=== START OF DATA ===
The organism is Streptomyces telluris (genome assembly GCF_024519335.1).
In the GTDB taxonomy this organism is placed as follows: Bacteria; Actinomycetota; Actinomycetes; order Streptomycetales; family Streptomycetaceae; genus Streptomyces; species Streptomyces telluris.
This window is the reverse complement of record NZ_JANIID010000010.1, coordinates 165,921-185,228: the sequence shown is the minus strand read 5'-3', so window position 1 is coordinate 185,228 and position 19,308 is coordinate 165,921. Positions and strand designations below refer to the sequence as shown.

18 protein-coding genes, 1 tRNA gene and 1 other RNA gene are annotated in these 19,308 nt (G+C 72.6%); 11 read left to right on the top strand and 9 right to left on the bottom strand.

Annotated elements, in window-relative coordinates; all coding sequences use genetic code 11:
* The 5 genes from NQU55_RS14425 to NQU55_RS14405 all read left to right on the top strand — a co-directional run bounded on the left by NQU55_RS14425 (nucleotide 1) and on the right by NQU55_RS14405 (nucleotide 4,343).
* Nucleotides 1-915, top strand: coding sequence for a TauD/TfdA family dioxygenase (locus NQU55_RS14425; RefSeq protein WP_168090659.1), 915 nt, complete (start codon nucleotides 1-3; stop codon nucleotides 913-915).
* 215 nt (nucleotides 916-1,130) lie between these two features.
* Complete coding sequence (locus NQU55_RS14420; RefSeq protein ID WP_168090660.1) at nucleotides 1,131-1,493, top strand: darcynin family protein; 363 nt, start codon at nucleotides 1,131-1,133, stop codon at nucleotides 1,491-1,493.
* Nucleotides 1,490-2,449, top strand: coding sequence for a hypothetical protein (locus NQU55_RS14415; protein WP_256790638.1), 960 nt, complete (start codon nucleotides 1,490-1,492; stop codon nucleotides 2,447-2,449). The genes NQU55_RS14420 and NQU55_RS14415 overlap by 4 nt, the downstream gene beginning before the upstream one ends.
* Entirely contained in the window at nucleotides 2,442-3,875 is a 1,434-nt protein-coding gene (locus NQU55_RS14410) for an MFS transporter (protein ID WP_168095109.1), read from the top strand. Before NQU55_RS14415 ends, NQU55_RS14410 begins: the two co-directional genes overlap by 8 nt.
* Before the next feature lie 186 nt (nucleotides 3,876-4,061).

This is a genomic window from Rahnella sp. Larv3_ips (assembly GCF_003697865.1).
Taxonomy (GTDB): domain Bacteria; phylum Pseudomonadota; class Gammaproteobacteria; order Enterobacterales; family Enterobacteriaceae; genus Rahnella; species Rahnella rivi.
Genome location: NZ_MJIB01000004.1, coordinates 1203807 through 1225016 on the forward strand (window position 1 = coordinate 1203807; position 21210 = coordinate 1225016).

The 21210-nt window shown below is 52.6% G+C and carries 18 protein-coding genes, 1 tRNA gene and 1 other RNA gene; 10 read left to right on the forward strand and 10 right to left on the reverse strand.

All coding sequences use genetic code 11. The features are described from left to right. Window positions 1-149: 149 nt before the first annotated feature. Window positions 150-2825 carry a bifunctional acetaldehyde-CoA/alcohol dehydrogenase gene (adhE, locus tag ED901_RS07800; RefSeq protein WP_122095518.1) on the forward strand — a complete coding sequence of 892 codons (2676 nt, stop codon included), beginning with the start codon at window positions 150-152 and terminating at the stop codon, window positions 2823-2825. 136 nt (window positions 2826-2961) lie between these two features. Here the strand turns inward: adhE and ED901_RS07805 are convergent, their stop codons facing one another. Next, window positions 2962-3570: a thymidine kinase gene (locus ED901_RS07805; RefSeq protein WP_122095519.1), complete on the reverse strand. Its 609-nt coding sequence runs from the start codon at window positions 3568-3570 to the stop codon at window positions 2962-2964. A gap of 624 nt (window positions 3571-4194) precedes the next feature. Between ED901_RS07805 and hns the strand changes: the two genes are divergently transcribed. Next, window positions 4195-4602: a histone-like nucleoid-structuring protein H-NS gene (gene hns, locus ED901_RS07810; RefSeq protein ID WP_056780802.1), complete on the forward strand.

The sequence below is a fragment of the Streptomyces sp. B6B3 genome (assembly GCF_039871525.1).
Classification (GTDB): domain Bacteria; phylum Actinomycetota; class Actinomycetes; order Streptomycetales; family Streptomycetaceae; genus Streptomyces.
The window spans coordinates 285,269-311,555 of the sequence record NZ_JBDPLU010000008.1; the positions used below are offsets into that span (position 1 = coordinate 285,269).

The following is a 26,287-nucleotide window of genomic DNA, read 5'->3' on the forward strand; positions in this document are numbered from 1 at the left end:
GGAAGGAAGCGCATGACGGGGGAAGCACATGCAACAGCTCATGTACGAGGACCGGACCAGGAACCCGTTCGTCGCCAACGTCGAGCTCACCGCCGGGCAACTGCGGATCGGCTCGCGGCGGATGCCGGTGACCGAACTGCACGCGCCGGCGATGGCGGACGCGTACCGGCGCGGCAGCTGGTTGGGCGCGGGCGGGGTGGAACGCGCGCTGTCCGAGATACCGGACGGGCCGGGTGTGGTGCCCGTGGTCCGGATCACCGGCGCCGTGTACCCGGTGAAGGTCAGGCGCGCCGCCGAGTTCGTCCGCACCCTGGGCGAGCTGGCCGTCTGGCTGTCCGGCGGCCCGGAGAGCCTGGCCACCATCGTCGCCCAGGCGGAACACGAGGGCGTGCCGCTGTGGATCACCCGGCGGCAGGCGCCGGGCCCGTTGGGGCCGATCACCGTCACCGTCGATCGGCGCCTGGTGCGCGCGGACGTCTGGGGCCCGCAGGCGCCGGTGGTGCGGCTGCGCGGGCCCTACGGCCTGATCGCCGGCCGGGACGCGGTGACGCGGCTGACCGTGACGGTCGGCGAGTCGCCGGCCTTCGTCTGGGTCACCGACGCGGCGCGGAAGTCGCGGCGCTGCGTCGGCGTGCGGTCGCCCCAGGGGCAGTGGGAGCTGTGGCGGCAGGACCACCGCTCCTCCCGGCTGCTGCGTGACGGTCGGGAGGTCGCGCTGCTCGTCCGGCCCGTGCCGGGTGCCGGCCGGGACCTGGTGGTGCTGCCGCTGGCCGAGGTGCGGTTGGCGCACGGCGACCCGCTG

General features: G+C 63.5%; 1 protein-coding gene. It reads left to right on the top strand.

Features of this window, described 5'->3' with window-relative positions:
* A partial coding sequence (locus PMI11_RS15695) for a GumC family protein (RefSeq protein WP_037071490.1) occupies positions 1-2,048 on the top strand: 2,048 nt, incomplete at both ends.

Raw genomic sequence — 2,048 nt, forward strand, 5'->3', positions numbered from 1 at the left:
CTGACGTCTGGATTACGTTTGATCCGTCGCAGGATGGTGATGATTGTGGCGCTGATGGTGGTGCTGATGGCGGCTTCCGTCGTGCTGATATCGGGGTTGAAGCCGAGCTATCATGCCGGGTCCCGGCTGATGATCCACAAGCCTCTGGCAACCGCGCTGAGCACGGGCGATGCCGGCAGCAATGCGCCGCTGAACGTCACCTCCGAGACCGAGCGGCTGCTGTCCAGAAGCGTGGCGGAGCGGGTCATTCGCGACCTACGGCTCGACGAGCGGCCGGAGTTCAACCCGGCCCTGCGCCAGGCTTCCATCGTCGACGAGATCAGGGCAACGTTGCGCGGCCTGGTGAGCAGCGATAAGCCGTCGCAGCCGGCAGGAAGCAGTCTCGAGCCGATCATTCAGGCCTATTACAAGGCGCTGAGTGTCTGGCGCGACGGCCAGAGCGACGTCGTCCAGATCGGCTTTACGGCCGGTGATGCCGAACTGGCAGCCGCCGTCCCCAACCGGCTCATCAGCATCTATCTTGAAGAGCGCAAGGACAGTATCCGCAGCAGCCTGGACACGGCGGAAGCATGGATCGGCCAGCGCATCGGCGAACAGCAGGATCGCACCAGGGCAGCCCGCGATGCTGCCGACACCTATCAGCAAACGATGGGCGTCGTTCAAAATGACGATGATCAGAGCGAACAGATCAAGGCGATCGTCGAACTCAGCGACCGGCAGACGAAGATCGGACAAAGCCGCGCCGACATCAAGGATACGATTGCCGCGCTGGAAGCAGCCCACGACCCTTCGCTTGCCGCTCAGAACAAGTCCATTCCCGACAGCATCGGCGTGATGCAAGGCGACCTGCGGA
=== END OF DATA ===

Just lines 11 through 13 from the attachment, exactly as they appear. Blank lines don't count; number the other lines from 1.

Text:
* Entirely contained in the window at nucleotides 2,442-3,875 is a 1,434-nt protein-coding gene (locus NQU55_RS14410) for an MFS transporter (protein ID WP_168095109.1), read from the top strand. Before NQU55_RS14415 ends, NQU55_RS14410 begins: the two co-directional genes overlap by 8 nt.
* Before the next feature lie 186 nt (nucleotides 3,876-4,061).

This is a genomic window from Rahnella sp. Larv3_ips (assembly GCF_003697865.1).